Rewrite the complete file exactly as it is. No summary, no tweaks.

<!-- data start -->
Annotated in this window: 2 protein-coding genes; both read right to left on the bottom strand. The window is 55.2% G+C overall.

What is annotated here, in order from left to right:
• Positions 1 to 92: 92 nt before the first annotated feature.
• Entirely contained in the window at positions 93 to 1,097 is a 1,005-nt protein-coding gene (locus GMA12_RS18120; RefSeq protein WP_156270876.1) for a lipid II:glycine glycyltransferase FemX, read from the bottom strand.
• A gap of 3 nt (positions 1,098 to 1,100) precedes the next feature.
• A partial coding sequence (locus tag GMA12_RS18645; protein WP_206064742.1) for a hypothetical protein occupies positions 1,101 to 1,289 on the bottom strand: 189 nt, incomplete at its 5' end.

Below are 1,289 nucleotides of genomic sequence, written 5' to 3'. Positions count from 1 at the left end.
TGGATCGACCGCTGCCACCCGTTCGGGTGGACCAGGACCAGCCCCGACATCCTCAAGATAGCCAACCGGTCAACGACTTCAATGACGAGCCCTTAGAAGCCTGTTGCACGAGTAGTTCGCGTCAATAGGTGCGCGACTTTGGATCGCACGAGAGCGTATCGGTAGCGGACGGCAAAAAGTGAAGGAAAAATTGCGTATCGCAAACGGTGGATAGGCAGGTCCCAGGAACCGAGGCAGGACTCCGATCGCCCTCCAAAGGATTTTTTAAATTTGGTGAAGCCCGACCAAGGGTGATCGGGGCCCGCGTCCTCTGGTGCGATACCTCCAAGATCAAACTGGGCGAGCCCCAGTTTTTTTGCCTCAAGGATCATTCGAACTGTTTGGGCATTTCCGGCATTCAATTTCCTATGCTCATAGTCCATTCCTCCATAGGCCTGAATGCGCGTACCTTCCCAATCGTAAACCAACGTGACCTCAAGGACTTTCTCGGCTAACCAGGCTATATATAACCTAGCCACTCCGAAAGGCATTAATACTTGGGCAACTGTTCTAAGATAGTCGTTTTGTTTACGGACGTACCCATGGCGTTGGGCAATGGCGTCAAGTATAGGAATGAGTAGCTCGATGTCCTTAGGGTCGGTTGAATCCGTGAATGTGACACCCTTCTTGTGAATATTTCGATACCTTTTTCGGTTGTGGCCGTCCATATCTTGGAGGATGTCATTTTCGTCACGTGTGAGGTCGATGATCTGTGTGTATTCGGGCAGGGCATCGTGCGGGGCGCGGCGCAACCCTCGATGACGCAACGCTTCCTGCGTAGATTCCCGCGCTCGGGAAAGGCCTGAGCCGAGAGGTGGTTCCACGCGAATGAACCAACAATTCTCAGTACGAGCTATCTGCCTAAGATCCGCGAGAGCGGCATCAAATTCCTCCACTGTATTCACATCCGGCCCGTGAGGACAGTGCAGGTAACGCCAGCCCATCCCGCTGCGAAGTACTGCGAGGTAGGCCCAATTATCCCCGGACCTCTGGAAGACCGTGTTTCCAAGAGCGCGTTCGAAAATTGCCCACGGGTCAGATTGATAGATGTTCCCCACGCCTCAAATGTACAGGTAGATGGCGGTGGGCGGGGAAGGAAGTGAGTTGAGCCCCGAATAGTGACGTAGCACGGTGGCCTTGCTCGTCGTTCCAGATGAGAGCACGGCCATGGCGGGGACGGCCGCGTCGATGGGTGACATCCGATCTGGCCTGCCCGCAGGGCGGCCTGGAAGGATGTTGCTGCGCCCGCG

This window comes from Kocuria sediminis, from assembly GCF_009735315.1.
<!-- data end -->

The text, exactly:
Annotated in this window: 2 protein-coding genes; both read right to left on the bottom strand. The window is 55.2% G+C overall.

What is annotated here, in order from left to right:
• Positions 1 to 92: 92 nt before the first annotated feature.
• Entirely contained in the window at positions 93 to 1,097 is a 1,005-nt protein-coding gene (locus GMA12_RS18120; RefSeq protein WP_156270876.1) for a lipid II:glycine glycyltransferase FemX, read from the bottom strand.
• A gap of 3 nt (positions 1,098 to 1,100) precedes the next feature.
• A partial coding sequence (locus tag GMA12_RS18645; protein WP_206064742.1) for a hypothetical protein occupies positions 1,101 to 1,289 on the bottom strand: 189 nt, incomplete at its 5' end.

Below are 1,289 nucleotides of genomic sequence, written 5' to 3'. Positions count from 1 at the left end.
TGGATCGACCGCTGCCACCCGTTCGGGTGGACCAGGACCAGCCCCGACATCCTCAAGATAGCCAACCGGTCAACGACTTCAATGACGAGCCCTTAGAAGCCTGTTGCACGAGTAGTTCGCGTCAATAGGTGCGCGACTTTGGATCGCACGAGAGCGTATCGGTAGCGGACGGCAAAAAGTGAAGGAAAAATTGCGTATCGCAAACGGTGGATAGGCAGGTCCCAGGAACCGAGGCAGGACTCCGATCGCCCTCCAAAGGATTTTTTAAATTTGGTGAAGCCCGACCAAGGGTGATCGGGGCCCGCGTCCTCTGGTGCGATACCTCCAAGATCAAACTGGGCGAGCCCCAGTTTTTTTGCCTCAAGGATCATTCGAACTGTTTGGGCATTTCCGGCATTCAATTTCCTATGCTCATAGTCCATTCCTCCATAGGCCTGAATGCGCGTACCTTCCCAATCGTAAACCAACGTGACCTCAAGGACTTTCTCGGCTAACCAGGCTATATATAACCTAGCCACTCCGAAAGGCATTAATACTTGGGCAACTGTTCTAAGATAGTCGTTTTGTTTACGGACGTACCCATGGCGTTGGGCAATGGCGTCAAGTATAGGAATGAGTAGCTCGATGTCCTTAGGGTCGGTTGAATCCGTGAATGTGACACCCTTCTTGTGAATATTTCGATACCTTTTTCGGTTGTGGCCGTCCATATCTTGGAGGATGTCATTTTCGTCACGTGTGAGGTCGATGATCTGTGTGTATTCGGGCAGGGCATCGTGCGGGGCGCGGCGCAACCCTCGATGACGCAACGCTTCCTGCGTAGATTCCCGCGCTCGGGAAAGGCCTGAGCCGAGAGGTGGTTCCACGCGAATGAACCAACAATTCTCAGTACGAGCTATCTGCCTAAGATCCGCGAGAGCGGCATCAAATTCCTCCACTGTATTCACATCCGGCCCGTGAGGACAGTGCAGGTAACGCCAGCCCATCCCGCTGCGAAGTACTGCGAGGTAGGCCCAATTATCCCCGGACCTCTGGAAGACCGTGTTTCCAAGAGCGCGTTCGAAAATTGCCCACGGGTCAGATTGATAGATGTTCCCCACGCCTCAAATGTACAGGTAGATGGCGGTGGGCGGGGAAGGAAGTGAGTTGAGCCCCGAATAGTGACGTAGCACGGTGGCCTTGCTCGTCGTTCCAGATGAGAGCACGGCCATGGCGGGGACGGCCGCGTCGATGGGTGACATCCGATCTGGCCTGCCCGCAGGGCGGCCTGGAAGGATGTTGCTGCGCCCGCG

This window comes from Kocuria sediminis, from assembly GCF_009735315.1.